South African Court Orders Authorities to Investigate Zimbabwean Officials
May 23, 2012
By: Garrett Nada | Printer Friendly
On May 8, South Africa’s North Gauteng High Court issued a historic ruling for authorities to investigate alleged torture by 18 high-ranking Zimbabwean officials. This is the first time that a South African court has attempted to implement the Criminal Court Act of 2002. The progressive legislation requires South African authorities to investigate evidence of crimes against humanity in areas where rule of law is absent, even if South Africans are not involved at all. According to the court, Zimbabwe qualifies as one such place.
The ruling marks the end of a long process that began in March 2008, when two Johannesburg-based-NGOs (the Southern Africa Litigation Centre and the Zimbabwe Exiles Forum) requested an investigation of Zimbabwean officials for alleged complicity in the torture of 17 members of the opposition Movement for Democratic Change (MDC) in March 2007. Initially the National Prosecuting Authority (NPA) and South African police declined, claiming that an investigation would be impossible without the full cooperation of the Zimbabwean authorities. There were also political considerations. The authorities feared jeopardizing the already tense bilateral relationship with Zimbabwe. Judge Hans Fabricius dismissed the reasons provided for not pursuing the case. He added that South Africa is bound by its own International Criminal Act its international legal responsibilities under the 1998 Rome Statute to investigate the officials associated with acts of torture and other human rights abuses. Nicole Fritz, executive director of the Southern Africa Litigation Centre, considers the ruling a victory. He told Reuters: “This judgment will send a shiver down the spines of Zimbabwean officials who believed that they would never be held to account for their crimes but now face investigation by the South African authorities.”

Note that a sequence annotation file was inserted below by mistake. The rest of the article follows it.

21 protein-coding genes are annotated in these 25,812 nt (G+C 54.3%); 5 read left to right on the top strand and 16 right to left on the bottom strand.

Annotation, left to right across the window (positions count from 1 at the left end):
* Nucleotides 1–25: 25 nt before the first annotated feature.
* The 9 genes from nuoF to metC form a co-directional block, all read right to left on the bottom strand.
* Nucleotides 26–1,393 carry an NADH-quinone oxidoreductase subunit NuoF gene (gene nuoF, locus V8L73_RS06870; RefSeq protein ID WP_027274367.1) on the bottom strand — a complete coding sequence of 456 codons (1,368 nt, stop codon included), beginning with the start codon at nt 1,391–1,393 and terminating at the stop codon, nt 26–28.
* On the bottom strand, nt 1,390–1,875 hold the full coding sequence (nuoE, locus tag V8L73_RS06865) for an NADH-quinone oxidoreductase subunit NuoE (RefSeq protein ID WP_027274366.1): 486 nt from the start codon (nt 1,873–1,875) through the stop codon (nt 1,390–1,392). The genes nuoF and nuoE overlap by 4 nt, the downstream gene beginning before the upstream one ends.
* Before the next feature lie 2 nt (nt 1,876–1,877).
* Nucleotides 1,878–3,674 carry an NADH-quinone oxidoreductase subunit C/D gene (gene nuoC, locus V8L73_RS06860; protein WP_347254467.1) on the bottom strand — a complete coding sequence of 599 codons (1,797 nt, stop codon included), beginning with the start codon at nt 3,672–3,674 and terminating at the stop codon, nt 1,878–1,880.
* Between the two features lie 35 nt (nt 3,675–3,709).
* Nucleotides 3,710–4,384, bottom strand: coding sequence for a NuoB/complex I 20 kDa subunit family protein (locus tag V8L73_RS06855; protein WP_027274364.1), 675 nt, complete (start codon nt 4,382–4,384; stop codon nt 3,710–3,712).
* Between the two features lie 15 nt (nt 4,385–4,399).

Zimbabwean President Robert Mugabe and several high ranking members of his government already face international sanctions for suspected human rights abuses. Their assets are frozen in the European Union and the United States and they are banned from traveling to many Western countries, unless they travel under diplomatic immunity. The South African prosecutors cannot try the Zimbabwean officials in absentia but it could become difficult for the officials to visit South Africa, as they could face criminal prosecution.
Peter Godwin, in an op-ed for the New York Times, believes the most immediate effect of the court ruling could be a change in behavior of Mugabe’s forces in the run-up to the elections, due to take place sometime next year. Godwin hopes that Zimbabweans will think twice before repeating the horrific acts surrounding the 2008 elections, which included the killing of hundreds of opposition supporters and the torturing of thousands. According to Godwin, “the South African authorities want to sidestep it and are reportedly preparing an appeal to the Supreme Court of Appeal, which oversees the High Courts.” Therefore he is encouraging the international community, South African media and the Cosatu trade union to pressure the South African authorities to not appeal the verdict.
On May 22, United Nations High Commissioner for Human Rights, Navi Pillay, met with Zimbabwe’s justice minister, Patrick Chinamasa. In response to the South African court ruling, Chinamasa said that “there is no state-sponsored violence, these are all lies.” He added: “We need to investigate some of these [torture] report s so that we find out if the person was involved in a personal accident, as they can claim that they are torture wounds.”
Daily News - Using good judgment
The New York Times - A Landmark Ruling in South Africa
Reuters - South African courts to hear Zimbabwe rights cases
Business Day - SA ordered to probe Zim officials accused of torture
ANGOP - Zimbabwe dismisses torture claims as 'lies'